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Best Famous Soccer Poems

Here is a collection of the all-time best famous Soccer poems. This is a select list of the best famous Soccer poetry. Reading, writing, and enjoying famous Soccer poetry (as well as classical and contemporary poems) is a great past time. These top poems are the best examples of soccer poems.

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Written by Marilyn Hacker | Create an image from this poem

Morning News

 Spring wafts up the smell of bus exhaust, of bread
and fried potatoes, tips green on the branches,
repeats old news: arrogance, ignorance, war.
A cinder-block wall shared by two houses is new rubble.
On one side was a kitchen sink and a cupboard, on the other was a bed, a bookshelf, three framed photographs.
Glass is shattered across the photographs; two half-circles of hardened pocket bread sit on the cupboard.
There provisionally was shelter, a plastic truck under the branches of a fig tree.
A knife flashed in the kitchen, merely dicing garlic.
Engines of war move inexorably toward certain houses while citizens sit safe in other houses reading the newspaper, whose photographs make sanitized excuses for the war.
There are innumerable kinds of bread brought up from bakeries, baked in the kitchen: the date, the latitude, tell which one was dropped by a child beneath the bloodied branches.
The uncontrolled and multifurcate branches of possibility infiltrate houses' walls, windowframes, ceilings.
Where there was a tower, a town: ash and burnt wires, a graph on a distant computer screen.
Elsewhere, a kitchen table's setting gapes, where children bred to branch into new lives were culled for war.
Who wore this starched smocked cotton dress? Who wore this jersey blazoned for the local branch of the district soccer team? Who left this black bread and this flat gold bread in their abandoned houses? Whose father begged for mercy in the kitchen? Whose memory will frame the photograph and use the memory for what it was never meant for by this girl, that old man, who was caught on a ball field, near a window: war, exhorted through the grief a photograph revives.
(Or was the team a covert branch of a banned group; were maps drawn in the kitchen, a bomb thrust in a hollowed loaf of bread?) What did the old men pray for in their houses of prayer, the teachers teach in schoolhouses between blackouts and blasts, when each word was flensed by new censure, books exchanged for bread, both hostage to the happenstance of war? Sometimes the only schoolroom is a kitchen.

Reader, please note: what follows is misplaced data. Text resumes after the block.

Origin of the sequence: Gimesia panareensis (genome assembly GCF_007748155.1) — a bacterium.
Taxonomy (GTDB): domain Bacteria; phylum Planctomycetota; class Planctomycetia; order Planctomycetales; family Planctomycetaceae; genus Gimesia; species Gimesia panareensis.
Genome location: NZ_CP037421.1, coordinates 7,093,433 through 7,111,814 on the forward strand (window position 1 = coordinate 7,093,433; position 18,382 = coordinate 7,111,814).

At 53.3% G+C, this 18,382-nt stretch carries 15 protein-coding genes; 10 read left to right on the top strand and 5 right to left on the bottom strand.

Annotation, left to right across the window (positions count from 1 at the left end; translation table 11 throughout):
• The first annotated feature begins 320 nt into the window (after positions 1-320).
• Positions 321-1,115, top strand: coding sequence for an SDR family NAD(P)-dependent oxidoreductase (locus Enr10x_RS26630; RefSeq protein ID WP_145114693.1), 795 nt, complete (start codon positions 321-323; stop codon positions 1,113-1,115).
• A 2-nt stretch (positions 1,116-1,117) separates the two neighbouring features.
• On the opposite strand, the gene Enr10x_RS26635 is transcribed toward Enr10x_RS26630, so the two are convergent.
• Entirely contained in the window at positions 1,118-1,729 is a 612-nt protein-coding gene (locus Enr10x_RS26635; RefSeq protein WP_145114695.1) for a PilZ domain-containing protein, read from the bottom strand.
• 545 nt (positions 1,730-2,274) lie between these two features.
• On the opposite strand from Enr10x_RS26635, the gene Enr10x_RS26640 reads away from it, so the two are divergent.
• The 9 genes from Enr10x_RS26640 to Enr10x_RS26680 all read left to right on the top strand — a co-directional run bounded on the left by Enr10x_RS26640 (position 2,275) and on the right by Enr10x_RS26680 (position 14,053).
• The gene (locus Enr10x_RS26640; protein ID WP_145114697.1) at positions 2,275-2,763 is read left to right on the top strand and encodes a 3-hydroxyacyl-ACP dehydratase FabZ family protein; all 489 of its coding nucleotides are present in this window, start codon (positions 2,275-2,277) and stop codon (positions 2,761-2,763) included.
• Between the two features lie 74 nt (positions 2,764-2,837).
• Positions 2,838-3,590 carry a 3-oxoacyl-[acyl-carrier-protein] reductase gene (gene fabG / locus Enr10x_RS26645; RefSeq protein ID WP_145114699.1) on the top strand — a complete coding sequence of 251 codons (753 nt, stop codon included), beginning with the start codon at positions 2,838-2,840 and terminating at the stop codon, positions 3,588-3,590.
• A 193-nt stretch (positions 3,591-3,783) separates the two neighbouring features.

Outside the window, black strokes on a graph of broken glass, birds line up on bare branches.
"This letter curves, this one spreads its branches like friends holding hands outside their houses.
" Was the lesson stopped by gunfire? Was there panic, silence? Does a torn photograph still gather children in the teacher's kitchen? Are they there meticulously learning war- time lessons with the signs for house, book, bread?


Written by Robert Lowell | Create an image from this poem

Memories of West Street and Lepke

Only teaching on Tuesdays, book-worming
in pajamas fresh from the washer each morning,
I hog a whole house on Boston's 
"hardly passionate Marlborough Street,"
where even the man
scavenging filth in the back alley trash cans,
has two children, a beach wagon, a helpmate,
and is "a young Republican.
" I have a nine months' daughter, young enough to be my granddaughter.
Like the sun she rises in her flame-flamingo infants' wear.
These are the tranquilized Fifties, and I am forty.
Ought I to regret my seedtime? I was a fire-breathing Catholic C.
O.
, and made my manic statement, telling off the state and president, and then sat waiting sentence in the bull pen beside a negro boy with curlicues of marijuana in his hair.
Given a year, I walked on the roof of the West Street Jail, a short enclosure like my school soccer court, and saw the Hudson River once a day through sooty clothesline entanglements and bleaching khaki tenements.
Strolling, I yammered metaphysics with Abramowitz, a jaundice-yellow ("it's really tan") and fly-weight pacifist, so vegetarian, he wore rope shoes and preferred fallen fruit.
He tried to convert Bioff and Brown, the Hollywood pimps, to his diet.
Hairy, muscular, suburban, wearing chocolate double-breasted suits, they blew their tops and beat him black and blue.
I was so out of things, I'd never heard of the Jehovah's Witnesses.
"Are you a C.
O.
?" I asked a fellow jailbird.
"No," he answered, "I'm a J.
W.
" He taught me the "hospital tuck," and pointed out the T-shirted back of Murder Incorporated's Czar Lepke, there piling towels on a rack, or dawdling off to his little segregated cell full of things forbidden to the common man: a portable radio, a dresser, two toy American flags tied together with a ribbon of Easter palm.
Flabby, bald, lobotomized, he drifted in a sheepish calm, where no agonizing reappraisal jarred his concentration on the electric chair hanging like an oasis in his air of lost connections.
.
.
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